Welcome to Sappy Sunday, where I'm unrepentant in my love for the sappy. Today I'm featuring one of those movies that I can watch over and over again. If I'm flipping channels and this is on, I can't seem to turn away.

And what's so interesting about this romantic comedy is that the hero and the heroine's love story doesn't start until the end of the movie. There's this unwritten rule in romance that the hero and heroine need to meet by chapter one (or the first few minutes of the movie) and this movie breaks that rule in spades. Proof that breaking the rules can work really well when done right.

If you haven't seen this one (how is that possible?), get thee to Netflix--stat!

Some favorite quotes (courtesy of IMDB):

Sam Baldwin: Didn't you see Fatal Attraction? 
Jonah Baldwin: You wouldn't let me! 
Sam Baldwin: Well I saw it and it scared the shit out of me. It scared the shit out of every man in America. 


Annie Reed: Now that was when people KNEW how to be in love. They knew it! Time, distance... nothing could separate them because they knew. It was right. It was real. It was... 
Becky: A movie! That's your problem! You don't want to be in love. You want to be in love in a movie. 

*The one above defined me at the time. Guess that's why I decided to write books, lol. 

Dennis Reed: Annie, when you're attracted to someone, it just means that your subconscious is attracted to their subconscious, subconsciously. So what we think of as fate is just two neuroses knowing that they are a perfect match. 


Still of Tom Hanks and Ross Malinger in Sleepless in Seattle

Sam Baldwin: I'll tell you what I'm doing this weekend, I'm getting laid. It's the 1990's and nobody's getting laid. I'm the only man in America who's getting laid this weekend and I haven't been laid that much. Six girls in college, maybe seven. 
[sees Jonah standing in the doorway
Sam Baldwin: How long have you been standing there? 
Jonah Baldwin: Forever. 
Sam Baldwin: What did you just hear me say? 
Jonah Baldwin: Six girls in college, maybe seven.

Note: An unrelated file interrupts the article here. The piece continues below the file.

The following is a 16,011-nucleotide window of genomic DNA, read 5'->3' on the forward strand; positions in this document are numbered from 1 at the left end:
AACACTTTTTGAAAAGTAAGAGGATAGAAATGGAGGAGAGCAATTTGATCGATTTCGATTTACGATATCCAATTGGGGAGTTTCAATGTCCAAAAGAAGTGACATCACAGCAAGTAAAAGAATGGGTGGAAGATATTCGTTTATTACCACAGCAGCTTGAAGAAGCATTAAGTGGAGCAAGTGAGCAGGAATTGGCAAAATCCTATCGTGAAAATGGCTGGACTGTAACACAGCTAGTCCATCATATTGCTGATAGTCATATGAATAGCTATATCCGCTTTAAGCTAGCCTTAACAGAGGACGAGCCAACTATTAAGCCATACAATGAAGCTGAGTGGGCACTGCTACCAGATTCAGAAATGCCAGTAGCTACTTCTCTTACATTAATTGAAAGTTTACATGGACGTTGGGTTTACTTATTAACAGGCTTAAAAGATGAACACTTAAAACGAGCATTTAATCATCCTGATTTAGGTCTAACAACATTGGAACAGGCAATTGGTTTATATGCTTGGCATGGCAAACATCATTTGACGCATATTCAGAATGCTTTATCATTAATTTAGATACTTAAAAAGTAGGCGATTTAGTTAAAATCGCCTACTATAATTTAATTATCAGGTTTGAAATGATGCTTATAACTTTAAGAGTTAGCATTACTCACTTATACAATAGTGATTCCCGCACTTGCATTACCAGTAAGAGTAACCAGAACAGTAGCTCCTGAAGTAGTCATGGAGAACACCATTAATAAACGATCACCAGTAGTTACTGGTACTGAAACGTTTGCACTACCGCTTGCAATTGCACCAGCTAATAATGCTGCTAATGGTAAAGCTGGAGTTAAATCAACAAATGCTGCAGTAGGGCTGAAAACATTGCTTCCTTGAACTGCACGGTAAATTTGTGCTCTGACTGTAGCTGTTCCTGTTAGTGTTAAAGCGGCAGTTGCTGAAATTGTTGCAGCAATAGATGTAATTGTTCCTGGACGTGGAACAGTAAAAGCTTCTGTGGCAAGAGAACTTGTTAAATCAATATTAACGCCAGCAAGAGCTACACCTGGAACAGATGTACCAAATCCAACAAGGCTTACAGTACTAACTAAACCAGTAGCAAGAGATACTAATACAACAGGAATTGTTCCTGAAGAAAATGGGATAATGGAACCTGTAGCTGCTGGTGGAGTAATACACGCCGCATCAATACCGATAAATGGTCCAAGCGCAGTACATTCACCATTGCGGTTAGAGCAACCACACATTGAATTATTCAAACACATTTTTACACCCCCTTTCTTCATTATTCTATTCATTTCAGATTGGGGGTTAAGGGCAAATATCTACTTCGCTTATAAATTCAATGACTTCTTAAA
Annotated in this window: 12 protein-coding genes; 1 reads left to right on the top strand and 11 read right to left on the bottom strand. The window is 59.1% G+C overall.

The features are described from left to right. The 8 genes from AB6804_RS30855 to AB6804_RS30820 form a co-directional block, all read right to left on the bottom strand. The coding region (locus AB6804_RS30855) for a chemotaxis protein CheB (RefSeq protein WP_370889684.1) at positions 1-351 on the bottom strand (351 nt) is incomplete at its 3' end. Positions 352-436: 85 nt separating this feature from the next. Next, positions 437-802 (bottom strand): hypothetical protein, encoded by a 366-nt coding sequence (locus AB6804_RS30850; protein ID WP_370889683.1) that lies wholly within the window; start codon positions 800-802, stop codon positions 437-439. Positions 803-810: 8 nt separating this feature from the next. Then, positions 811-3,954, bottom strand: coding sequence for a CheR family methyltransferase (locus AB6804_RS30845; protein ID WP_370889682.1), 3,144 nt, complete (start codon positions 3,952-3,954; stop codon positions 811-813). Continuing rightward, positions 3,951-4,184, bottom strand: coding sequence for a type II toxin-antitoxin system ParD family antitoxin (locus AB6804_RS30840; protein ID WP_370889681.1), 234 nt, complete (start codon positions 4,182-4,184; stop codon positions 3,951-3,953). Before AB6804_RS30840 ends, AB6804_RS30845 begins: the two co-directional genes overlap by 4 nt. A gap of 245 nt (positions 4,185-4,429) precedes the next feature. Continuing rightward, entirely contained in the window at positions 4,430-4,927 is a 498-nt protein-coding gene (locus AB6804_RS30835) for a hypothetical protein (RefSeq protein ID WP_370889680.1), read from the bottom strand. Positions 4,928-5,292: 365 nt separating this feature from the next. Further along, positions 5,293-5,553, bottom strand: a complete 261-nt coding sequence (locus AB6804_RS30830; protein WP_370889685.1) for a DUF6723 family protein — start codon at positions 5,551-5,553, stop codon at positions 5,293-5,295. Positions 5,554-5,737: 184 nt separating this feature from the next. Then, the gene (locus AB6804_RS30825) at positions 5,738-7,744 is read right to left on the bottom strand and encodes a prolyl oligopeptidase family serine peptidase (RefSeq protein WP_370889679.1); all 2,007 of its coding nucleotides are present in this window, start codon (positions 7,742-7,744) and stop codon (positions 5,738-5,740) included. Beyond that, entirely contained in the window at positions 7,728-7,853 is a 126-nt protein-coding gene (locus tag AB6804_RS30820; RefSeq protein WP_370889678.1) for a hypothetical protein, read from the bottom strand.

Sam Baldwin: Seven... EIGHT! Mary Kelly. 
Jonah Baldwin: [holds Annie's letter] This is the one I like! 


And my favorite scene (sorry for the subtitles at the bottom, couldn't find one without):



Aww, now aren't you all warm and fuzzy? :) Anyone else have an unhealthy affection for this movie?


Netflix: A Scary Accurate Look Inside My Brain

South Park: Bigger, Longer and UncutHalloweenSixteen CandlesSecretaryJFK: Special Edition

For those of you who have followed me for a while on my writing blog (that tab up there that says "For Writers"), you probably know that I didn't start out writing erotic romance. The first book I wrote when I got back into writing was *gasp* a young adult.

I know. I've made quite a jump. And for the record one of my beta readers on that YA did say...this is uh, pretty sexy for YA. Lol. It really wasn't--compared to what I've read in other YA books. But she did get me to thinking. So the next book I wrote was a sexy (though not erotic) adult romance about a rockstar. Really, I just wanted to write about a rockstar. Yum.

Then when I realized I liked writing the steamier stuff, the next idea that came to me begged to be an erotic romance. So I wrote CRASH INTO YOU.

And I love writing erotic romance, so I plan to continue to do that. But my crazy subconscious constantly nudges my brain with ideas that (though always romantic) would crossover into other genres. Like the thought of a romantic horror makes many go WTF, but I'm like--ooh, romantic horror. That sounds fun.

So when I went on my Netflix this morning and looked at the categories it suggests for me based on my tastes, I had to laugh. This is such a good example of why I can't seem to keep my toes dipped in only one pool.

Netflix's Recommendations For Me:

  • Romantic First-Love Comedies
  • Goofy TV Shows from the 1980s
  • Coming of Age Dramas Based on Contemporary Literature
  • Scary Suspenseful College Movies
  • Cult Serial Killer Horror Movies
  • Dark Mysteries About Marriage
  • Inspiring High School Inspirational & Social Documentaries
  • Raunchy Dysfunctional Family TV Comedies
  • Sentimental Sports Movies Based on Real Life
  • Critically Acclaimed Suspenseful Psychological Movies
  • Steamy Dramas
  • Controversial Biographical Fight the System Movies


*contemplates* So I'm a hopeless romantic and a tree-hugging liberal who likes to laugh at dysfuctional families and who enjoys seeing people run from deranged killers while occasionally taking in a football game. Yeah, this explains so much. 

Say a prayer for my husband (and agent). ;)

So if you have Netflix, what does yours recommend for you? Do you have trouble sticking to one genre for writing? Do you try to stay in a single genre or do you just follow your story ideas?

The Movie That Made Me a Romance Writer

If not for this movie, I would not have grown up to be a romance writer. Seriously. Dirty Dancing laid the foundation for my hopeless romantic self. I was eight when it came out, but I probably didn't see it until it was on video. (And let's not talk about the inappropriateness of a nine year old watching this. I didn't "get" the adult themes. I just got the luuurve and the dancing.)

So while I'm in revision hell today, you can enjoy my favorite love scene ever...


Grr, it won't let me embed it. *sigh* It's been one of those days. Click here to see the scene in all its glory.

What's your favorite movie love scene?  Hmm, maybe I can make this a regular feature and put up some ones you recommend. :)